The nation is now committed to plunging, eyes-open, arms up, and screaming, into the greatest entitlement expansion since the Great Society. The nation is committing to paying for trillions of dollars in drug benefits and trillions more that have been promised in total Medicare benefits, which nobody on Capitol Hill or elsewhere has yet figured out how to pay for. Economists at The Heritage Foundation estimate that if we decide to actually make up the $30 trillion Medicare shortfall (that's the size of the long-term unfunded liability of the program) through tax increases, that would amount to an equivalent Medicare payroll tax jump from the current 2.9 percent of payroll to 13.4 percent right away. Taxes would have to rise still higher in subsequent years.

That kind of taxation would sharply reduce disposable income, cut investment spending, retard capital formation, and cost the economy in jobs and productivity. The Heritage numbers crunchers, using the best economic modeling on the market, are working on calculating the economic impact of not paying the taxes and going straight into debt. Not a good alternative.

For health policy, 2005 was a disappointing year overall. The Medicare mess has deepened and Congress has shown no willingness to act responsibly. The federal insurance market reform proposal authored by Rep. John Shadegg (R-AZ), which would have allowed individuals and families to buy health insurance across state lines, was reported out of committee but has not even come to the floor of the House of Representatives for a vote. The Tax Reform Commission proposed capping the tax exclusion on health benefits, but it stopped short of suggesting serious reform. The Medicaid Commission has yet to signal any intention to promote serious structural reform. Nonetheless, there are reasons for optimism. For example:

* On Medicare, Senator John McCain (R-AZ), Congressman Jeff Flake (R-AZ), and 100 members of the House Republican Study Committee introduced legislation last fall to delay implementation of the drug benefit. The bills were still in committee when the drug benefit went into effect on January 1, but the mounting fiscal crisis will soon force some serious action on Medicare; it's unavoidable.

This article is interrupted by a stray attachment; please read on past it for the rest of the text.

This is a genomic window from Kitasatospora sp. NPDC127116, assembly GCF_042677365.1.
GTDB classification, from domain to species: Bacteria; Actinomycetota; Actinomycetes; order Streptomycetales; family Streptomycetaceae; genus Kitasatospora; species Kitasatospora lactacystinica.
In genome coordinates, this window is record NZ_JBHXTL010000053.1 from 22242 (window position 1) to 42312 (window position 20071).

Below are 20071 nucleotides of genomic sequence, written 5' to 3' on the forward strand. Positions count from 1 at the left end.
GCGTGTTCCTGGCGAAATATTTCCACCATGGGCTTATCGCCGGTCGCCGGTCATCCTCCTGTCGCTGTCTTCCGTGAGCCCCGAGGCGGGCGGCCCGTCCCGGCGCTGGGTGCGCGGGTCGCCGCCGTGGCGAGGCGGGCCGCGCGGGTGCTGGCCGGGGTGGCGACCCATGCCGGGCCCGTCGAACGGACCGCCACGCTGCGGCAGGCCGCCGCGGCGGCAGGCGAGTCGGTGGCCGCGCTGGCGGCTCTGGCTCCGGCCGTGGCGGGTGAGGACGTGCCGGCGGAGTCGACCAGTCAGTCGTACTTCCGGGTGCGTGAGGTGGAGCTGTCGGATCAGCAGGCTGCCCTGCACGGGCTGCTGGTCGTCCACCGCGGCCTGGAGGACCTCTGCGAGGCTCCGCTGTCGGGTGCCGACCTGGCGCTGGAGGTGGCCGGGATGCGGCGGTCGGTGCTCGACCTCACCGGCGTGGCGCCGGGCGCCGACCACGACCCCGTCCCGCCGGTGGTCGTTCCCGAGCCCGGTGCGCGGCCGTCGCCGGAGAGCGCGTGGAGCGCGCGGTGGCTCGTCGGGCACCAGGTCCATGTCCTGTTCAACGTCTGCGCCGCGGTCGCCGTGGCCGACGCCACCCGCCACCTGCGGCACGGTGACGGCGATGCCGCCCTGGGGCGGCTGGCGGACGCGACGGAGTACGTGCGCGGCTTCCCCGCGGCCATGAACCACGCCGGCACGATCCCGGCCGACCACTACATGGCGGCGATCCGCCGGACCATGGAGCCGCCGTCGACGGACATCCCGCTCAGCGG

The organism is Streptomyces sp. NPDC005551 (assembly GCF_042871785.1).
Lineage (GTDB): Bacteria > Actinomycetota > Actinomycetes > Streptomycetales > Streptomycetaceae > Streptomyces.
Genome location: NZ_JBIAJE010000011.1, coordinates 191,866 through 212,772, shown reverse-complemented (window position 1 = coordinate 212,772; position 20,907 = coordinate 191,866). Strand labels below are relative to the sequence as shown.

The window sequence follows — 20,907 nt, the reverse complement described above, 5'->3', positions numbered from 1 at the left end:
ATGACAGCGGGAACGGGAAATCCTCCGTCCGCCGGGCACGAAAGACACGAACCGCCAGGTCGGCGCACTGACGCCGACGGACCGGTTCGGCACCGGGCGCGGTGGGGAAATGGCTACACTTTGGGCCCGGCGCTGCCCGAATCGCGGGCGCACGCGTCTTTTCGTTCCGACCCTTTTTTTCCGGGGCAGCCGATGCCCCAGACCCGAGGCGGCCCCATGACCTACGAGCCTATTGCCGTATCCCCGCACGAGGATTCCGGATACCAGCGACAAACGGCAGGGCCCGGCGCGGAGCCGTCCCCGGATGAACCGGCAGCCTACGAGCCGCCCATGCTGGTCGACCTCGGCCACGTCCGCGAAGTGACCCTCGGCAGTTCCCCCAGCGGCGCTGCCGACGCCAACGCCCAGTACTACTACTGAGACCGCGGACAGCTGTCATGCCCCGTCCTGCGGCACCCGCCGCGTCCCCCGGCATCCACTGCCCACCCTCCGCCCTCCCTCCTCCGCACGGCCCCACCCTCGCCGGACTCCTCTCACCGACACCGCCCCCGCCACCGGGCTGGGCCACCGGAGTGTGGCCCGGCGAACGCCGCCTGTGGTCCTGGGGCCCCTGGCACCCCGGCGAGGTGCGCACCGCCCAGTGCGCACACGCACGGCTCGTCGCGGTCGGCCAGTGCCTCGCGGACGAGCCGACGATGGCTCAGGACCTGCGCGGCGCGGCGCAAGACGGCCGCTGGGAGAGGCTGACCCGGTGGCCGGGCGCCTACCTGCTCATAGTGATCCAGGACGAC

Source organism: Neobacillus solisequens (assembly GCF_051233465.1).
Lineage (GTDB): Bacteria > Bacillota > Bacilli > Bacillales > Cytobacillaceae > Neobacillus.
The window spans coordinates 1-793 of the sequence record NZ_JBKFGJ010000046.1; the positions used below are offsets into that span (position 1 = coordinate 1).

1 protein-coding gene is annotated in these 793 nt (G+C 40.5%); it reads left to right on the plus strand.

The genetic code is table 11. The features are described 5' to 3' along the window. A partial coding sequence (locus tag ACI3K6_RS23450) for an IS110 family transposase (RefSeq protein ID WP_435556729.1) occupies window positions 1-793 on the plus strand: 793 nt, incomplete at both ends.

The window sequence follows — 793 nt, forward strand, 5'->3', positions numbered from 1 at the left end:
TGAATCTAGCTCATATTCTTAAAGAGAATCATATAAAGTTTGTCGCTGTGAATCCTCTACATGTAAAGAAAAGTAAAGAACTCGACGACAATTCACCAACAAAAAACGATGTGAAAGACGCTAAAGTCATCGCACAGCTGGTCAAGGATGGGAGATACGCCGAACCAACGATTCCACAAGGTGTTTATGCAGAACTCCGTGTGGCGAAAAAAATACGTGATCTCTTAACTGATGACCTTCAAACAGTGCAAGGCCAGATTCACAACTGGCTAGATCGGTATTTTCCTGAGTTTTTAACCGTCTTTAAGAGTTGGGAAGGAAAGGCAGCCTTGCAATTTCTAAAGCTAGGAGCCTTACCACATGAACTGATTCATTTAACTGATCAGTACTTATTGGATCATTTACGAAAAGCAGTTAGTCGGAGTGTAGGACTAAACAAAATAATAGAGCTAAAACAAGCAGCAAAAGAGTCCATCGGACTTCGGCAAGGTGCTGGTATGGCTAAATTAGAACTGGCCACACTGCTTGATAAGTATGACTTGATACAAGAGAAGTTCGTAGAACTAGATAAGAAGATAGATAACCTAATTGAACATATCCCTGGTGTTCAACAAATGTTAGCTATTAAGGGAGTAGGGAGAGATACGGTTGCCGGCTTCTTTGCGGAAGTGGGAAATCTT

* On Medicaid, the largest health care program, with 53 million enrollees and total costs of approximately $300 million, there are some interesting state initiatives. South Carolina and Florida have introduced new options for Medicaid recipients, including health savings accounts, and are promoting choice and competition among providers to improve access to care among the poorest citizens. The big task is to promote long-term care insurance among the middle class, so that nursing home care doesn't become just another middle-class entitlement. If we do not control middle-class entitlements, we are going to shred the safety net for the poor.

Health savings accounts are also taking off. There are more than a million of these policies now in effect nationwide, and the number is rapidly growing. They are broadly affordable, and about 30 percent of the policy holders are Americans who were previously uninsured. Meanwhile, Gov. Mitt Romney (R) of Massachusetts is trying to enact an innovative insurance reform characterized by reduced regulation, defined contributions for health insurance coverage, and a robust system of private health plan competition. One of every seven dollars in the United States is spent on medical goods and services. In the past few decades, the role of personal spending has declined in health care, except for third-party payment cost-shifting to employees by employers through higher deductibles and copays.

The bigger transition, at least in terms of coverage numbers, seems to be from a highly regulated, employment-based, third-party payment system to a third-party-based government-managed system, as evidenced by the enrollment increases in Medicare and Medicaid. Congress is aiding and abetting this continued expansion of the government's role in health care.



For greatest efficiency, lowest cost and maximum choice, ALL hospitals and health insurance schemes should be privately owned and run -- with government-paid vouchers for the very poor and minimal regulation. Both Australia and Sweden have large private sector health systems with government reimbursement for privately-provided services so can a purely private system with some level of government reimbursement or insurance for the poor be so hard to do?